Chapter

The Social Security System and the Demand for Personal Annuity and Life Insurance

Seki Asano

in Aging Issues in the United States and Japan

Published by University of Chicago Press

Published in print September 2001 | ISBN: 9780226620817
Published online February 2013 | e-ISBN: 9780226620831 | DOI: http://dx.doi.org/10.7208/chicago/9780226620831.003.0004
The Social Security System and the Demand for Personal Annuity and Life Insurance

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This chapter examines the effects of public pension benefits on Japanese households' choice of life insurance versus private annuity. Two waves of microdata, constituting the Nikkei Radar Survey (RADAR) and obtained in 1990 and 1994, provide a unique opportunity to observe the effects of changes in social security benefits, total asset values, and expectations on households' asset allocations. The intended level of total annuities increased by about 4 million yen on average from 1990 to 1994, which more than compensated for a reduction in public pension benefits. Furthermore, the age profile for mean total annuities became flatter from 1990 to 1994 across all age groups because of the younger generation's early accumulation of personal annuities. In contrast to total annuities, the mean total of life insurance stayed quite flat and stable in both periods across age groups, while intragenerational variations widened to as much as twice their 1990 levels. One hypothesis to explain this result is that households have a minimum target level of annuity and bequest. Facing declining benefits from public pensions and unfavorable future income prospects, individuals begin to accumulate personal annuities at earlier stages of their lives.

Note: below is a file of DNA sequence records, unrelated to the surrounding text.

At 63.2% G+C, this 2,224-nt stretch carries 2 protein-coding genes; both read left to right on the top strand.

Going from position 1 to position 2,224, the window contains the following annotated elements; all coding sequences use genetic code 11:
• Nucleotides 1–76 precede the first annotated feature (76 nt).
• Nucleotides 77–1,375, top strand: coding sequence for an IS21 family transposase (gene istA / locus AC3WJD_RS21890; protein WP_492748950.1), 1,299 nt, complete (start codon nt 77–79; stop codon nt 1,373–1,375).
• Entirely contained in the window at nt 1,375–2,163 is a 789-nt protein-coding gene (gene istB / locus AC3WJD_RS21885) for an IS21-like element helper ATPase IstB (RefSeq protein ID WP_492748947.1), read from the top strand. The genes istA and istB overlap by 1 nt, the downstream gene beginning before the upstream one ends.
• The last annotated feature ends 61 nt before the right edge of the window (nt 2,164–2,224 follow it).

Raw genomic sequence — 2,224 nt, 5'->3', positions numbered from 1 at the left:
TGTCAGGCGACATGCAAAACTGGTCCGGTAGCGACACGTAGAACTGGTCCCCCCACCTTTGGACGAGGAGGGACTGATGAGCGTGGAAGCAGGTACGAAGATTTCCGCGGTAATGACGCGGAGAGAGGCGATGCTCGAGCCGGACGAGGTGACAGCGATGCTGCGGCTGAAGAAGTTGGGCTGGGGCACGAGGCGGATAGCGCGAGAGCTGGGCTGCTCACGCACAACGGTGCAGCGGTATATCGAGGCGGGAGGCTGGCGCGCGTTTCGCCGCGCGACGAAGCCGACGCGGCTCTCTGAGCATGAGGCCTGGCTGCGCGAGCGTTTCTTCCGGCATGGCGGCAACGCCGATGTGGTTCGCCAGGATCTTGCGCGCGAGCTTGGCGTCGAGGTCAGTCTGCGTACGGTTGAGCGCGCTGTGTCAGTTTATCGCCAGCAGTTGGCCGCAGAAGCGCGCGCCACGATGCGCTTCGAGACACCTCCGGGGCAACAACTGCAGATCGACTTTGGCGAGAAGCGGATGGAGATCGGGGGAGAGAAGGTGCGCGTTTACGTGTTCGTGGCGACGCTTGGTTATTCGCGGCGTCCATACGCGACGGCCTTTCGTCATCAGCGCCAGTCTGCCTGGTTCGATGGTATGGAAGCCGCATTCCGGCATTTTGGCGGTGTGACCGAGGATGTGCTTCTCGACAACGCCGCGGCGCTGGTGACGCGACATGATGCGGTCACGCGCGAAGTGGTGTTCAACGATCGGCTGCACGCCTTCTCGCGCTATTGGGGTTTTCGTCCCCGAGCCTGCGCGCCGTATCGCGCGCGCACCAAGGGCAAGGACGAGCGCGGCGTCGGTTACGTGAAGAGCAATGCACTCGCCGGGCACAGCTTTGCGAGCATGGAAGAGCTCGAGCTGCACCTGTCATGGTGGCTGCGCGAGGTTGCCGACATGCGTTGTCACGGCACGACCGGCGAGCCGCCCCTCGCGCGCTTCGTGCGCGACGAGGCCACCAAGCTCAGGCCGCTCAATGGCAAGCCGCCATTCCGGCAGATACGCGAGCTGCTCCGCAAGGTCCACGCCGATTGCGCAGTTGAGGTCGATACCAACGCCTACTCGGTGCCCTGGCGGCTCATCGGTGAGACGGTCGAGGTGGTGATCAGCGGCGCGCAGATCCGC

Keywords: household asset allocation; public pension benefits; Japanese households; life insurance; private annuity; social security; retirement income

Chapter.  8095 words.  Illustrated.

Subjects: Economic History

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